These are the plottings of prices and trading volumes on charts. The purpose of reading and analyzing these charts is to determine the demand-supply equation at various levels and thus to predict the direction and extent of future movement of the prices. The charts are not infallible but because of their repeated accuracy, they have come to be accepted. In all the charts, a correlation exists between market price action and the volume of trading when the price increase is accompanied by a surge in trading volumes, it is a sure sign of strength. On the other hand, when the decline in share prices is accompanied by increased volumes, it is indicative of the beginning of the bearish trend.
There are four ways to construct a chart.
These are Line Chart, Bar Chart, Candle Stick Chart, and Point & Figure Chart.
1. Line Chart
The Line chart is a style of chart that is created by connecting a series of data points together with a line. This is the most basic type of chart used in finance and it is generally created by connecting a series of past prices together with a line. Line charts are the most basic type of chart because it represents only the closing prices over a set period. The line is formed by connecting the closing prices for each period over the timeframe and the intra-period highs and lows of stock prices are ignored. This type of chart is useful for making broad analysis over a longer period of time.
2. Bar Chart
Bar charts expand upon the line chart by adding the open, high, low, and close – or the daily price range, in other words – to the mix. The chart is made up of a series of vertical lines that represent the price range for a given period with a horizontal dash on each side that represents the open and closing prices. The opening price is the horizontal dash on the left side of the horizontal line and the closing price is located on the right side of the line. If the opening price is lower than the closing price, the line is often shaded black to represent a rising period. The opposite is true for a falling period, which is represented by a red shade.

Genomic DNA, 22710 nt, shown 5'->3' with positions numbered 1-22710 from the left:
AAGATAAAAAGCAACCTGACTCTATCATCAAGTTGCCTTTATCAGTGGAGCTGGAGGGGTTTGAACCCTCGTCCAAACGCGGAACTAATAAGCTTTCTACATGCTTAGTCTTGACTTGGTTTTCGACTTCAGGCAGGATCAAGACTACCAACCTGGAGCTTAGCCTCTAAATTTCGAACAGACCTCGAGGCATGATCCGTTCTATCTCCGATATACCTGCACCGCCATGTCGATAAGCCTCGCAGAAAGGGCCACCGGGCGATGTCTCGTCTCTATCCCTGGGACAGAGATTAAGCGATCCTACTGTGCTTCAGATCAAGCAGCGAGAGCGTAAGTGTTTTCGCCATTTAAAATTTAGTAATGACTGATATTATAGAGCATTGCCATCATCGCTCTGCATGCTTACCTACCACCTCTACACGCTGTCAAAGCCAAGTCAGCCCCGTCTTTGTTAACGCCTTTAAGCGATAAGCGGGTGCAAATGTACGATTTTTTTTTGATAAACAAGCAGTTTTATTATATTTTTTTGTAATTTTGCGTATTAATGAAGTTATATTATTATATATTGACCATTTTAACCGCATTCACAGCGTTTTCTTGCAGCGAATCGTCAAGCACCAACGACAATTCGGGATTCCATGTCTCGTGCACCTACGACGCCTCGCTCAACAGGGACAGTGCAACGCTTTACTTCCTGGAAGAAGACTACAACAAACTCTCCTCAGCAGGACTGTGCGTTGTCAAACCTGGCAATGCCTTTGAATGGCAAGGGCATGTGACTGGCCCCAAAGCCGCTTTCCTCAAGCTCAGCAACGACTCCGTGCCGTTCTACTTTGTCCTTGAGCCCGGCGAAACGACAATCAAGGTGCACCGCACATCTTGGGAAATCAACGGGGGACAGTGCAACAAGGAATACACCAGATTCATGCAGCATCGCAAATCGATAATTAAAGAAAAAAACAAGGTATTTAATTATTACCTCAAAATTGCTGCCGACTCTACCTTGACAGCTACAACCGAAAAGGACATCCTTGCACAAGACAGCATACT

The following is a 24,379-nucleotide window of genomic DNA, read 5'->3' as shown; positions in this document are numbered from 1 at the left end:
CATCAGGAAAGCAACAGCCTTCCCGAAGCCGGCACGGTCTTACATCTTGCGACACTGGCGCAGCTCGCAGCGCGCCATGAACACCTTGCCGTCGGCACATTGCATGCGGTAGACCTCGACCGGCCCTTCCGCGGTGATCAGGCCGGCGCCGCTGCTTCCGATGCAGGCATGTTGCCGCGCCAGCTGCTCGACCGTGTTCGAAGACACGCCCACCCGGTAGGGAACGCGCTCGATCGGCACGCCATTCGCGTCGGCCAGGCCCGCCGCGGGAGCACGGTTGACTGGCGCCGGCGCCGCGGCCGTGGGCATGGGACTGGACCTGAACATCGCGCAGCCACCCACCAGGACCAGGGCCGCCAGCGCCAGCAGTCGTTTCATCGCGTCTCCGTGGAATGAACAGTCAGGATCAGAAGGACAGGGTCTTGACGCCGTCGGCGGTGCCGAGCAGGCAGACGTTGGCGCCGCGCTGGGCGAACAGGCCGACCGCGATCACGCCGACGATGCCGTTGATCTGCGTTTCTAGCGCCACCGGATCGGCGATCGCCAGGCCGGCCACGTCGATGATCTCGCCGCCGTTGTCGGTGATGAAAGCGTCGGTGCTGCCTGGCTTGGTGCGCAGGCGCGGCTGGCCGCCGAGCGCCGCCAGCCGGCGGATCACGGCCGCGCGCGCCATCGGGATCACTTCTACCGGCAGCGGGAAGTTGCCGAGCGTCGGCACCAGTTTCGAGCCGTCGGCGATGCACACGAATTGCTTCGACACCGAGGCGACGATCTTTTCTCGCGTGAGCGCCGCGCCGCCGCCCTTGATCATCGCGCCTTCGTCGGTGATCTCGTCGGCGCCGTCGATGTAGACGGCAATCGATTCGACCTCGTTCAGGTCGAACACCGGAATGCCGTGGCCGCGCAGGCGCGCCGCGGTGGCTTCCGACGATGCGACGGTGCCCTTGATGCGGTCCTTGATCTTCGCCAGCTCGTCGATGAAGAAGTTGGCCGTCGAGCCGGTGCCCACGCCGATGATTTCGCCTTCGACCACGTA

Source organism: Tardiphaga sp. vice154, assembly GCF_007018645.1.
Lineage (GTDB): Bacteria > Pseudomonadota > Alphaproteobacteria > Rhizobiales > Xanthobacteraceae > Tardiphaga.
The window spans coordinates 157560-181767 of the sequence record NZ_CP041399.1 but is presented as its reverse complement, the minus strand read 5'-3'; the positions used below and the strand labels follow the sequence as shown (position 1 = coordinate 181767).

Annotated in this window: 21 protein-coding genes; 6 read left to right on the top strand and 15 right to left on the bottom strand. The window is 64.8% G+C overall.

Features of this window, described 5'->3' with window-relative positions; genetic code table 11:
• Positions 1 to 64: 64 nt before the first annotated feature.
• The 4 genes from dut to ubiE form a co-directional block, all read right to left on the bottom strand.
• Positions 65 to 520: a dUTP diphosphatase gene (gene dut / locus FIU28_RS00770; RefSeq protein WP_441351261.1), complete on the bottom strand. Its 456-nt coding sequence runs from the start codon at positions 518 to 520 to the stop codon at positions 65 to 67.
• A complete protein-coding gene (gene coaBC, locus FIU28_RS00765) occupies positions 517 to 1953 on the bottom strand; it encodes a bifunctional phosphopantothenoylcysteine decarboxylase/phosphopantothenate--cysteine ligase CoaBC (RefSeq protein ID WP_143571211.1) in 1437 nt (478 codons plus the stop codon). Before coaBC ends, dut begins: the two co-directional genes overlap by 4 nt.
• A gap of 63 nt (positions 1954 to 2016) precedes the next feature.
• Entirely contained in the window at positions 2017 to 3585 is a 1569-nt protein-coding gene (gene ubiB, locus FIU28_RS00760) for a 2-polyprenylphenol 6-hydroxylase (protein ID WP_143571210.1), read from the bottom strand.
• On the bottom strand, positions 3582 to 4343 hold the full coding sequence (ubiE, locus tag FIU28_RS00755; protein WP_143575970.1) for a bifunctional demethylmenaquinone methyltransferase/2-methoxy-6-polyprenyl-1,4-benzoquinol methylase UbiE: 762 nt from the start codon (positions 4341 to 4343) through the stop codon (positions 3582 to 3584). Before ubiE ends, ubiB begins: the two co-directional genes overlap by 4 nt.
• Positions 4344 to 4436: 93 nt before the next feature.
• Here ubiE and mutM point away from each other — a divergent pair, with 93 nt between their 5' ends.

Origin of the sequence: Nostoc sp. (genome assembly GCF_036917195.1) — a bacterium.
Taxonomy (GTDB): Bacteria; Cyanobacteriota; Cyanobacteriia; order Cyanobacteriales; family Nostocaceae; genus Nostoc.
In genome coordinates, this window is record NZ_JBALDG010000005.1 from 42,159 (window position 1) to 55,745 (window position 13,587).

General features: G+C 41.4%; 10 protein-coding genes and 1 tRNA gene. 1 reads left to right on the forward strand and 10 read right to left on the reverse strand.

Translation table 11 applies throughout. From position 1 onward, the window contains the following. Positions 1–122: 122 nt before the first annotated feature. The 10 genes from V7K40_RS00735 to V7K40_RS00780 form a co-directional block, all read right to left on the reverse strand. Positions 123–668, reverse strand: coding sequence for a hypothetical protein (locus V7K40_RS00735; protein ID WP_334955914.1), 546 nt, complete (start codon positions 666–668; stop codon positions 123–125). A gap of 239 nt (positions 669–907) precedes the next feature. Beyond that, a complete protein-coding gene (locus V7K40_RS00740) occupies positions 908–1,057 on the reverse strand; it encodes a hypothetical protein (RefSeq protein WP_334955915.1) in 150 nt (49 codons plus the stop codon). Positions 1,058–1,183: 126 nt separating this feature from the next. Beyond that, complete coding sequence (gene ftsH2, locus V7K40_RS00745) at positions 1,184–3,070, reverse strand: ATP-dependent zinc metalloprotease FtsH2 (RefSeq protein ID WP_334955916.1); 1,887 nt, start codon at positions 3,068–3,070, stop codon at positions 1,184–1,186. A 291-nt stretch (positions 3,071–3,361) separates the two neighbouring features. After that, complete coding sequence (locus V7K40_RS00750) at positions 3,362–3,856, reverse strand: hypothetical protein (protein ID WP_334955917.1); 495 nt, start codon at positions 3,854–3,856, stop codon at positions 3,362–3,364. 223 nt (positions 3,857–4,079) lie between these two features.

3. Candlestick Charts
Candlestick Charts like a bar chart, candlestick charts have a thin vertical line showing the price range for a given period that is shaded in different colors based on whether the stock ended higher or lower. The difference is a wider bar or rectangle that represents the difference between the opening and closing prices.
Falling periods will typically have a red or black candlestick body while rising periods will have a white or clear candlestick body. Days, where the open and closing prices are the same, will not have any wide body or rectangle at all.
4. Point and Figure Charts
In this type of chart, the emphasis is laid on charting price changes only and time and volume elements are ignored. The first step in drawing a figure and point chart is to put an X in the appropriate price column of a graph. Successive price increases are added vertically upwards in the same column as long as the uptrend continues. Once the price drops, the figures are moved to another column, and Os are entered in downward series till the downward trend is reversed.